He noted that many shareholders didn't understand why the company so highly valued the dividends paid to Berkshire by its subsidiary companies even while Berkshire itself does not pay a dividend.
Buffett's answer and his application of dividend philosophy paint a picture of a truly masterful dividend investor. Let's examine what Buffett said, and how he puts dividend investing into practice.
What kind of investor is Buffett, really?
Going on conventional media coverage alone, you might believe Warren Buffett is the world's greatest value investor. His $71 billion net worth was built by paying $0.50 for companies worth $1 or more. It's a strong argument.
However, studious investors should also note the nuance to Buffett's value style: he will pay a fair price for an exceptional company. His 2009 megapurchase of the Burlington Northern Sante Fe railroad is one example of this. The acquisition of Heinz brands in 2013 is another.
And then there are dividends. Even a quick glance at Berkshire's top holdings reveal a basket of stable, healthy dividend stocks. Wells Fargo (NYSE:WFC), Berkshire's top holding at 23% of the portfolio, pays a respectable 2.5% dividend.
Or consider Berkshire's fourth-largest holding, IBM (NYSE:IBM), which constitutes over 11% of its equities portfolio. Big Blue's dividend currently yields 2.7%, and the company has paid a quarterly dividend continuously since March 1916.
Companies that will still be around in 100 years
The examples continue from the top of Berkshire's portfolio to the bottom, and the reason is simple.
A fundamental tenant to Buffett-style investing is finding companies that will still be around 100 years in the future. Buffett says these companies are protected by a "wide moat."
They have exceptional brands, products that can't be replicated, and strong market share positions. Companies such as the leading soft drink brand in the world, Coca Cola (NYSE:KO), railroads such as Burlington Northern Santa Fe, or a leading company that makes loans to allow individuals to buy homes for themselves and their families.
These companies are stable. They are big. Oftentimes they are pretty boring.
Boring companies are predictable; they won't command outrageous price-to-earnings ratios like other high-flying, high-growth companies. Those more reasonable prices make these companies attractive from a value perspective, but also from a dividend yield perspective.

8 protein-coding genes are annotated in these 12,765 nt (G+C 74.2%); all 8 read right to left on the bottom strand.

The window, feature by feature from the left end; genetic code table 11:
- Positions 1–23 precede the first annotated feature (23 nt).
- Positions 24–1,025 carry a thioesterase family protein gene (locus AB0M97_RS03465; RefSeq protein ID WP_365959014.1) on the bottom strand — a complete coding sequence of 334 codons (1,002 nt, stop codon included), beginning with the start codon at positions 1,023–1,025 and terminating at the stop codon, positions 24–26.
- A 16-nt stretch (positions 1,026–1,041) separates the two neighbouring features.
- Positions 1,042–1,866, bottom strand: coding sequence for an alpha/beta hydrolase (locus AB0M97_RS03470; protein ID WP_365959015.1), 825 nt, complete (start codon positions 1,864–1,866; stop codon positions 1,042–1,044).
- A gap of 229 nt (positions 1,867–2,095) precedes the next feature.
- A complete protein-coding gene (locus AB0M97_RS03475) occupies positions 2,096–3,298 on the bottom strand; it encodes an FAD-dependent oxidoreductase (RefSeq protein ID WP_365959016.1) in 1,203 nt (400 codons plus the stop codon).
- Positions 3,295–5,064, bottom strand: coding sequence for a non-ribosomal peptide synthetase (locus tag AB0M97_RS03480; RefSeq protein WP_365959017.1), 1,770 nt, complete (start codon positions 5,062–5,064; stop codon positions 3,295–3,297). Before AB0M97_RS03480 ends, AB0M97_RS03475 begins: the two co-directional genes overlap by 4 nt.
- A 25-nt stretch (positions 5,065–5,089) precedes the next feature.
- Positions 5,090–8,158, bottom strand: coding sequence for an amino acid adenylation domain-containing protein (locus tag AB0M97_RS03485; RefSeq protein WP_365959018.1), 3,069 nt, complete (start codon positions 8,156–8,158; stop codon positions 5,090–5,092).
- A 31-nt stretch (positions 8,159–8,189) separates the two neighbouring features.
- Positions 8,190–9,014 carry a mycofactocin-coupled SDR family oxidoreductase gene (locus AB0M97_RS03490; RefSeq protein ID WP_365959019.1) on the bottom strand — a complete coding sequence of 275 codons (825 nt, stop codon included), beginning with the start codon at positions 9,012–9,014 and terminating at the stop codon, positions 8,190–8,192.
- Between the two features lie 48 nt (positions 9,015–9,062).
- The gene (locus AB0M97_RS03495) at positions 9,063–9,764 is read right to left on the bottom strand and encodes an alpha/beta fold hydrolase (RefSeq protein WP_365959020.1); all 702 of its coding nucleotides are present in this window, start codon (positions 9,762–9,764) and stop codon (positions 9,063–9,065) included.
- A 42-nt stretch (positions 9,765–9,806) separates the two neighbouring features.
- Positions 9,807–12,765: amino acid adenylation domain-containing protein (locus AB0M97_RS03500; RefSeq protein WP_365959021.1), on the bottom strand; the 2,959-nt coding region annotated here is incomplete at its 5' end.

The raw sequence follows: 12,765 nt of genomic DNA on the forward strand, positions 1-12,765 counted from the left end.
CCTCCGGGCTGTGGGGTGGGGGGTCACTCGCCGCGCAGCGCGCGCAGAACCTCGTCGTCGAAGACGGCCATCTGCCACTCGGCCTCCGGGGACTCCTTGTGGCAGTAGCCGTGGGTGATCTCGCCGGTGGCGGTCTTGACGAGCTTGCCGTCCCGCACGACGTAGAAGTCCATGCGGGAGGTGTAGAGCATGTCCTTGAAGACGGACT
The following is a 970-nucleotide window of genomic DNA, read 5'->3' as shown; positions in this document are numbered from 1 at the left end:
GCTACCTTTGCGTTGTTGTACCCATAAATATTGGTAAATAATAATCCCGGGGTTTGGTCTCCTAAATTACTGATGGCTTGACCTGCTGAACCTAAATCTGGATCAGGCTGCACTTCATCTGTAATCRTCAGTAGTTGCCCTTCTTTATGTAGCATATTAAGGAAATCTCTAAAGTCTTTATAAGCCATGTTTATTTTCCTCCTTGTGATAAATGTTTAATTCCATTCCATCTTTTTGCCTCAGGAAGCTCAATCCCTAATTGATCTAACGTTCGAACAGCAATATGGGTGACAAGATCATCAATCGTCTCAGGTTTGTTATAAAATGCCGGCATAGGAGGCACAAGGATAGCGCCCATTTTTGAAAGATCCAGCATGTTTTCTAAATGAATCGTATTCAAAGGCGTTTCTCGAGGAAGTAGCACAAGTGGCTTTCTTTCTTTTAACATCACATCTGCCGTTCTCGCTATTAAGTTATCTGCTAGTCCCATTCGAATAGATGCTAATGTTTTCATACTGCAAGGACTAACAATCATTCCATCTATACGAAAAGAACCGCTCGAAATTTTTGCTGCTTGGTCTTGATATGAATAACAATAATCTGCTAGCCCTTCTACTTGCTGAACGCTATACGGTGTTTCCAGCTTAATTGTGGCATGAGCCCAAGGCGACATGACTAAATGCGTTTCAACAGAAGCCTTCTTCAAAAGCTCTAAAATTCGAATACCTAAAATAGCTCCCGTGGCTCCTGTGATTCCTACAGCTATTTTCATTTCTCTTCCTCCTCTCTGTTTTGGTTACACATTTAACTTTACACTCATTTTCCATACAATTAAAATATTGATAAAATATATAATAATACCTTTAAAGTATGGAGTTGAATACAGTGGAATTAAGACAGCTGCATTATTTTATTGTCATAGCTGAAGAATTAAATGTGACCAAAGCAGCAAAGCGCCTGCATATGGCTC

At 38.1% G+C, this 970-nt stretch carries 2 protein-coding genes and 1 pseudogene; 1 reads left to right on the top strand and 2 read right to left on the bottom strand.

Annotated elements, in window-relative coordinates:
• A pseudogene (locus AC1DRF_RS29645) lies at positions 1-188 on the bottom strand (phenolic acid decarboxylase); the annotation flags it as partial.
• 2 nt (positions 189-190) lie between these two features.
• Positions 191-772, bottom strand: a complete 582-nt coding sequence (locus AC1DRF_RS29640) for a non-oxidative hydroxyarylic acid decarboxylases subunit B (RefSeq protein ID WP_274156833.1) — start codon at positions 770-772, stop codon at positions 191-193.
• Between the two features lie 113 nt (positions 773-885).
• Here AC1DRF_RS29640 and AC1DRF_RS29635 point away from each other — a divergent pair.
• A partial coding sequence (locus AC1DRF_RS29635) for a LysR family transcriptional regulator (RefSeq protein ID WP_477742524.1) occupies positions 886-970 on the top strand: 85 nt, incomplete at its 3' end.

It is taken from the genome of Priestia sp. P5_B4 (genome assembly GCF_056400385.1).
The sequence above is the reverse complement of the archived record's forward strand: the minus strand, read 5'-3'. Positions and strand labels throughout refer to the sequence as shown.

Cause or effect?
In the 2012 letter to investors, Buffett said paying a dividend makes sense when a company's profits cannot be reinvested into the company at an acceptable rate of return. If that rate of return is adequate, as Buffett believes is the case at Berkshire Hathaway, then it makes more sense to not pay a dividend and reinvest profits fully.
For large, stable, wide-moat company like Coca Cola or Wells Fargo, payment of a dividend can be inevitable. The companies are so successful that they can't produce enough internal returns to justify reinvesting profits fully. They are already highly efficient with large market shares; at a certain point, those internal investments hit a point of diminishing returns for future value creation. The profits they do retain are more about maintaining the machine than reinventing the wheel.
In this way, Buffett's dividend investing can be viewed as a byproduct of investing in these types of wide-moat companies. In the letter, Buffett concluded his discussion of dividends by saying,
Most companies pay consistent dividends, generally trying to increase them annually and cutting them very reluctantly. Our "Big Four" portfolio companies follow this sensible and understandable approach and, in certain cases, also repurchase shares quite aggressively.
We applaud their actions and hope they continue on their present paths. We like increased dividends, and we love repurchases at appropriate prices.
Perhaps the best part of this approach is how easy it is to replicate. You don't need to be a stock market guru or rocket scientist to find winning dividend stocks. Simply look for companies that operate a business or sell a product you think will be around for the next 100 years. When you find the right company with a "wide moat," the dividend will hopefully follow.
Jay Jenkins has no position in any stocks mentioned. The Motley Fool recommends Berkshire Hathaway, Apple, Bank of America, Coca-Cola, and Wells Fargo. The Motley Fool owns shares of Berkshire Hathaway, Apple, Bank of America, International Business Machines, and Wells Fargo and has the following options: long January 2016 $37 calls on Coca-Cola, short January 2016 $37 puts on Coca-Cola, short April 2015 $57 calls on Wells Fargo, and short April 2015 $52 puts on Wells Fargo. Try any of our Foolish newsletter services free for 30 days. We Fools may not all hold the same opinions, but we all believe that considering a diverse range of insights makes us better investors. The Motley Fool has a disclosure policy.